Monday, April 06, 2009

The Pyramides of Giza


Ok, a little more detail.

First some perspective: The pharaohs in the 26th Dynasty (around 600 BC) wanted to recreate the traditions of the early pharaohs so they did some archeology at the Step Pyramid (built a few miles away and before the Giza pyramids. The Step Pyramid was already 2000 years old. The Step Pyramid was built as a series of steps. Smooth sided pyramids came later.

The Great Pyramid at Giza statistics:
  • over 2 million blocks used to construct it
  • built around 25ooBC
  • when built, it was 485 feet high.
  • tallest building in the world until the 19th century (that make it the tallest building on earth for over 40 centuries.)
  • it and the second pyramid were faced with polished white limestone (you can still see some of it at the base) that reflected the sun. (The third pyramid at Giza was faced with red granite--from Aswan)
  • current theory is that it was built in about 20 years without using slaves.
  • the Giza plateau is an outcropping of bedrock.
  • the bedrock was leveled for construction (to within 1/2 inch over the 13 acre base
  • the four sides are 756 feet long, plus or minus 2 inches (note to my friend Dave the Surveyor--how does this compare with current surveying technology?)
Random thoughts:
The Sphinx was carved out of bedrock. Either about 2500BC or earlier than 5000 BC depending on the theory. The typical annual Nile flood came within a few yards of it.

The crowds going to the small area next the the sphinx are kind of intense.

The city of Cairo comes right up to the edge of the Giza plateau. (There is a building for lease about a block from the Sphinx.)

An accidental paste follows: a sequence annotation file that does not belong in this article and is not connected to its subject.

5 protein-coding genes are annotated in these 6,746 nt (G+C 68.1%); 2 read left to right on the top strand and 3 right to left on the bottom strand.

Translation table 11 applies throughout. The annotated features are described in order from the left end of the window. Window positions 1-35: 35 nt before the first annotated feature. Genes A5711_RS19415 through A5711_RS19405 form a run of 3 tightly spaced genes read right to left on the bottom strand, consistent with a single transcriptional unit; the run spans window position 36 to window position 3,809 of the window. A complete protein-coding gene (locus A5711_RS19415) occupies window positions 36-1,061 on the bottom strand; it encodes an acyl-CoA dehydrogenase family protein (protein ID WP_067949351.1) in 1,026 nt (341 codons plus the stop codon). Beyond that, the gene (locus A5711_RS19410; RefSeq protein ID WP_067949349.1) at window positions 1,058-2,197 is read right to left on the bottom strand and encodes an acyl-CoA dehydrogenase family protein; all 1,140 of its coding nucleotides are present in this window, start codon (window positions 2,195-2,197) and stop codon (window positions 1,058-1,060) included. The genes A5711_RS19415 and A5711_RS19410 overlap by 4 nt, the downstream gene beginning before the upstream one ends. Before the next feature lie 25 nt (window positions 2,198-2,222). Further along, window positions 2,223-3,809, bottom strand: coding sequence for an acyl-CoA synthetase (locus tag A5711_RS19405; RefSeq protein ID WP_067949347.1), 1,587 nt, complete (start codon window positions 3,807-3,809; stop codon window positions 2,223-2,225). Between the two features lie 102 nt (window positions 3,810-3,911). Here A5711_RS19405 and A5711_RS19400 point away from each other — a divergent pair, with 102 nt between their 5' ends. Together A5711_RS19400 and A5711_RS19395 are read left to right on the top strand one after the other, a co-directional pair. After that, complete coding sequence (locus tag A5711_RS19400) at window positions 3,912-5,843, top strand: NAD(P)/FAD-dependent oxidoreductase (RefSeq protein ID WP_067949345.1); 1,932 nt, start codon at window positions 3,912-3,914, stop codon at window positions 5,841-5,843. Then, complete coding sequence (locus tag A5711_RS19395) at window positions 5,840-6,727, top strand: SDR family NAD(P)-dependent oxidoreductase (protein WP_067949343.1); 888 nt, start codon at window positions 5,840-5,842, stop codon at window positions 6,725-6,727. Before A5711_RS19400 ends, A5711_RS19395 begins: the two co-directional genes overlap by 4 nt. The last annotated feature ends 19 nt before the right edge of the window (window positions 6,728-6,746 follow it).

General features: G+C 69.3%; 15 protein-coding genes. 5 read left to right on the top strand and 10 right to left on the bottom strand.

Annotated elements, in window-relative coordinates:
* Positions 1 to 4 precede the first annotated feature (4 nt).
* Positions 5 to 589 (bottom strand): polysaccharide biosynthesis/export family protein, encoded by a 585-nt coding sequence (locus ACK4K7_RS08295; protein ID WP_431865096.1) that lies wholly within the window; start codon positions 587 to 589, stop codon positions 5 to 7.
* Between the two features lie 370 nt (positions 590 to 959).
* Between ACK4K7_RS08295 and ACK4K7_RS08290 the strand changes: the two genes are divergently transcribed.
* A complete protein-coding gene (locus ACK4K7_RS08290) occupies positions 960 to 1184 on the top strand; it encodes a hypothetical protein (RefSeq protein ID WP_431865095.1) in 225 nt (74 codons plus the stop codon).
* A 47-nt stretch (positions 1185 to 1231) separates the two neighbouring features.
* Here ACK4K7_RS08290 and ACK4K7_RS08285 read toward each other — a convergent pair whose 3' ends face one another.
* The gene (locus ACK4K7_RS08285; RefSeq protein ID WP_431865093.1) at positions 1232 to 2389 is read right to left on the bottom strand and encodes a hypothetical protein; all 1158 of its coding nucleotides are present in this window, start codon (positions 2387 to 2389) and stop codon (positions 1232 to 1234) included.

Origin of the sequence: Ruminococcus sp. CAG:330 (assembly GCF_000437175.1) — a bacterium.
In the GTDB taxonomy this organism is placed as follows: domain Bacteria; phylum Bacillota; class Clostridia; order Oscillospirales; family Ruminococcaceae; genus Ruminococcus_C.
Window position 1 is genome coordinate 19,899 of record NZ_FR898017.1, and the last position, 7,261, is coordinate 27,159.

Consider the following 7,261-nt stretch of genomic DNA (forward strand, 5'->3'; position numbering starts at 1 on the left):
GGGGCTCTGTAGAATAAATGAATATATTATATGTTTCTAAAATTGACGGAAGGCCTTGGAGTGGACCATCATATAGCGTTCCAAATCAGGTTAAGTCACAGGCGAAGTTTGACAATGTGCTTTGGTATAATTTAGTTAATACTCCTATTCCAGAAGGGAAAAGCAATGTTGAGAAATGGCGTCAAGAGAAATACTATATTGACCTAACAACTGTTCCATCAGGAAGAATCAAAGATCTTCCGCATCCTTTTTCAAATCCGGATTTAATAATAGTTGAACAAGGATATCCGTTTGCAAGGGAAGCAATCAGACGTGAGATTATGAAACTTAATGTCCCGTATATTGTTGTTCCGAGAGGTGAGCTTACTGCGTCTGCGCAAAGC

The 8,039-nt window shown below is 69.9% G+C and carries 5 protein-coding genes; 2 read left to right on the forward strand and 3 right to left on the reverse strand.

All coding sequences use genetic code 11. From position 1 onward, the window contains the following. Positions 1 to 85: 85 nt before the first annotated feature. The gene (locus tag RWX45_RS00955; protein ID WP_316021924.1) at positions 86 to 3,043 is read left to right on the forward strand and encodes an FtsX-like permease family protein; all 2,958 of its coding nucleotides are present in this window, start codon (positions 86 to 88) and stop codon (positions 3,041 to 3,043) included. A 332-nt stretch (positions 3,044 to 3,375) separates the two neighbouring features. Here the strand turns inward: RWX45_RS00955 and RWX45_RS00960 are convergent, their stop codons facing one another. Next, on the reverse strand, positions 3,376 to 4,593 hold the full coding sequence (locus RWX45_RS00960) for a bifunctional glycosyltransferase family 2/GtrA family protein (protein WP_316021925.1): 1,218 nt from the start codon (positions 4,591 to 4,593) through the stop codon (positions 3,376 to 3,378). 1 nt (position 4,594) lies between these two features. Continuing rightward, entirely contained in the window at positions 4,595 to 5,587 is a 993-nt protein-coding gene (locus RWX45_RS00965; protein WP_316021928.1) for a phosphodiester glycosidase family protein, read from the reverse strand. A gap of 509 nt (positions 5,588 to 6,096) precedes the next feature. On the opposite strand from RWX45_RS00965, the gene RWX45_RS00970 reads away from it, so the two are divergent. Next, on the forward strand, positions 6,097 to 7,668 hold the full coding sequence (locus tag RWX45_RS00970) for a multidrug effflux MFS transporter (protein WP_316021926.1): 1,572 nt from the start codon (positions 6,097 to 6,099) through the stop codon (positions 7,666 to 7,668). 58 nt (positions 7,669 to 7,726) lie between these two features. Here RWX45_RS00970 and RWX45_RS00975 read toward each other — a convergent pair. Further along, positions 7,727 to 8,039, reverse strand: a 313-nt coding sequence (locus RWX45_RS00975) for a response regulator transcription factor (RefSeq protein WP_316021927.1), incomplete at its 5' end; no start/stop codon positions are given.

There is this odd building next to the Great Pyramid. The surprise is that it houses a "sun boat." The sun boat was for the pharaoh to use on his trip to heaven. It was found disassembled in a pit in the limestone next to the pyramid. They put it back together (it had marks on the boards identifying were they went (the equivalent of "insert tab a into slot b"). The only things new in the reconstruction are one oar and the ropes.

We did go to the "Sound and Light Show" at Giza--Coordinated colored lights on the pyramids and sphinx and some "cheese, historically inaccurate" narration. ("Cheese, historically inaccurate" is a quote from a 16 year old who was on our tour with her parents. She was a real ancient Egypt expert and this comment about the Sound and Light Show seems very appropriate.) I think they did update it once a few years ago. It now includes outline images drawn by a green laser. But it was fun to attend. (James Bond fans will remember the opening fight sequence in The Spy Who Loved Me--1977--Roger Moore as 007 appears to take place during the Sound and Light Show. The actually fight was shot in Karnak temple in Luxor.)

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